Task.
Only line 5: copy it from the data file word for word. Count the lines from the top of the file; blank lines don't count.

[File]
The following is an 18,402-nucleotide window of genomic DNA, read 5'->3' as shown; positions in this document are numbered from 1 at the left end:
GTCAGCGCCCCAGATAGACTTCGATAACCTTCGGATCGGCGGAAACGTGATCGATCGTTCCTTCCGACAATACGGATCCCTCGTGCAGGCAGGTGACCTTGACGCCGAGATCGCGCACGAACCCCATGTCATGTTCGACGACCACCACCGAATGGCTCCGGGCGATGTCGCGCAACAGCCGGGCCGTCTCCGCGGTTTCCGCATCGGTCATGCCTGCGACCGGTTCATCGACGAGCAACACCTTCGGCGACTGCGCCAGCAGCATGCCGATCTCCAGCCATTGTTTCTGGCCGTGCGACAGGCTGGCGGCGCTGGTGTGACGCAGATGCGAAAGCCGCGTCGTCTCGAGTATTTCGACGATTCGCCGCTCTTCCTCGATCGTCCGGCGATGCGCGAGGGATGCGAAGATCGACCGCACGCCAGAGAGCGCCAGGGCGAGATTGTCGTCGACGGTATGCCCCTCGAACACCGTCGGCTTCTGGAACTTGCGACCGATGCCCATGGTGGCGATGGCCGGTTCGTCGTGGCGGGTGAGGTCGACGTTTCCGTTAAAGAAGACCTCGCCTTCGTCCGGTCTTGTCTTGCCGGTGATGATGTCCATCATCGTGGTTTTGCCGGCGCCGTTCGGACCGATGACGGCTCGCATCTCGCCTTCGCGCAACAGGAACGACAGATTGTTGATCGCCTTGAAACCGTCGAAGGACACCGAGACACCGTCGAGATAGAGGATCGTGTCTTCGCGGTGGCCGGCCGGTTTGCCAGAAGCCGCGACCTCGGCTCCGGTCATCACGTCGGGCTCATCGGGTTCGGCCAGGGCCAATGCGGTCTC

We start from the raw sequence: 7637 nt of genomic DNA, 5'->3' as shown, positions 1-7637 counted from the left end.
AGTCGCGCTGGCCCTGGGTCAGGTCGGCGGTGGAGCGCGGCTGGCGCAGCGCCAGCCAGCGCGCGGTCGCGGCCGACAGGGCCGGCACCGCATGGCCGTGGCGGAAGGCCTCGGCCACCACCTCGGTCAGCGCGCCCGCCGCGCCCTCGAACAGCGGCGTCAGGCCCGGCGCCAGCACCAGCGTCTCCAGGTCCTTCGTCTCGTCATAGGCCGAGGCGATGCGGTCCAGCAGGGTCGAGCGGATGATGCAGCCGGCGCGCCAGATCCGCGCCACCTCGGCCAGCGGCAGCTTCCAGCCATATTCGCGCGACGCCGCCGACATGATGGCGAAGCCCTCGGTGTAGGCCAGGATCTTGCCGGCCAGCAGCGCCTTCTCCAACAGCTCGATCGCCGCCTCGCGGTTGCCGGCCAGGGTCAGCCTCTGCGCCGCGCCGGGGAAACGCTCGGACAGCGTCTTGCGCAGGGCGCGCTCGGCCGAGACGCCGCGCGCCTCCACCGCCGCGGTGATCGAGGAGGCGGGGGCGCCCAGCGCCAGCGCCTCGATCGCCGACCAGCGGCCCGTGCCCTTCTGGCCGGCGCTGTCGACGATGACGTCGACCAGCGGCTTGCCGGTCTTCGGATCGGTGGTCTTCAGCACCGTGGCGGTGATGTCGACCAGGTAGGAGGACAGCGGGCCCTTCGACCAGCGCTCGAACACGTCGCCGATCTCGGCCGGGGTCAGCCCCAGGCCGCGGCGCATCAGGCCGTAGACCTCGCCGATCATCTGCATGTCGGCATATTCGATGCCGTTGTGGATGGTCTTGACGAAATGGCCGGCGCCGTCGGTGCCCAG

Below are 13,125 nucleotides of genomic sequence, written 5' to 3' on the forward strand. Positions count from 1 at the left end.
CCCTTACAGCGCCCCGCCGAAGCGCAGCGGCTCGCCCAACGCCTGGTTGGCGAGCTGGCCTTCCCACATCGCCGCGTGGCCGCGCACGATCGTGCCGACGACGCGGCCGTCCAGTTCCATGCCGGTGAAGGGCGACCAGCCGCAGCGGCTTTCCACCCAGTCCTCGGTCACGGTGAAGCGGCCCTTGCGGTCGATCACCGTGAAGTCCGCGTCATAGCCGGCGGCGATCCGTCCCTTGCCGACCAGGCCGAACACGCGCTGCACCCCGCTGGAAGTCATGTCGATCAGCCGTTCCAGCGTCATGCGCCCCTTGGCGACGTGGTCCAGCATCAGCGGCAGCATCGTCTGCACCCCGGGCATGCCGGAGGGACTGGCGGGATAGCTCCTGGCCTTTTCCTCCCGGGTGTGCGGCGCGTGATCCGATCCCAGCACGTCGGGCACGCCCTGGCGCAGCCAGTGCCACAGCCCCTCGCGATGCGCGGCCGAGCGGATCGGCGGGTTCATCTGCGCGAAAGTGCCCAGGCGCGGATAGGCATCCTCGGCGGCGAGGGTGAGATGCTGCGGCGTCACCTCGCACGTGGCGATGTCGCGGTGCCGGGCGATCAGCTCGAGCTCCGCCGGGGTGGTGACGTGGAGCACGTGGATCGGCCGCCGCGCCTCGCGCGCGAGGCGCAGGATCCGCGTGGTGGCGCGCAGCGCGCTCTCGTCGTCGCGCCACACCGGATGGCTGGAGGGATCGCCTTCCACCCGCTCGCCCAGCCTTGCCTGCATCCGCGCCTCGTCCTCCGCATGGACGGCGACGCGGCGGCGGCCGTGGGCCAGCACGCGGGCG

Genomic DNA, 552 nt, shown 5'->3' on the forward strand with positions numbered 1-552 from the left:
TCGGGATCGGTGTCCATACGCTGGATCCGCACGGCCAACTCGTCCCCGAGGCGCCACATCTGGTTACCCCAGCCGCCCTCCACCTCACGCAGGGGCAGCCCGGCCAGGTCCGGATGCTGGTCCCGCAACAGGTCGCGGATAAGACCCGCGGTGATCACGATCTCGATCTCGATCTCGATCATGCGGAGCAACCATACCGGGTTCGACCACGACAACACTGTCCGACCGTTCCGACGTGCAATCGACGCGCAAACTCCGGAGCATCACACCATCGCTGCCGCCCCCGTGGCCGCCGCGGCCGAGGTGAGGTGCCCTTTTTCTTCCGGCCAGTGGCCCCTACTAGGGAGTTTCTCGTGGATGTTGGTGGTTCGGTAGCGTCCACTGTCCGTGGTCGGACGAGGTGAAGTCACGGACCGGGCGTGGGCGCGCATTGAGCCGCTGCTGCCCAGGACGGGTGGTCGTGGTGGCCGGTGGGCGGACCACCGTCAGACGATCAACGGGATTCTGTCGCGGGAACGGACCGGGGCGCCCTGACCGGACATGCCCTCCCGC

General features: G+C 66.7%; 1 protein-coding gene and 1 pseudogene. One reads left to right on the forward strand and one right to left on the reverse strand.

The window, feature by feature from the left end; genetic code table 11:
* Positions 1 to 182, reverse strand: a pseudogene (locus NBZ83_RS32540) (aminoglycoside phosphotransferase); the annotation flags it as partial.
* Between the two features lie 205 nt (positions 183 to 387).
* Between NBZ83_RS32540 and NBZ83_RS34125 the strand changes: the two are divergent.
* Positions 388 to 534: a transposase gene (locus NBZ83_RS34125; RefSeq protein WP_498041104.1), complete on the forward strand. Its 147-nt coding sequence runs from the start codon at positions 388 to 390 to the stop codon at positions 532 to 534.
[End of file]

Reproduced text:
Below are 13,125 nucleotides of genomic sequence, written 5' to 3' on the forward strand. Positions count from 1 at the left end.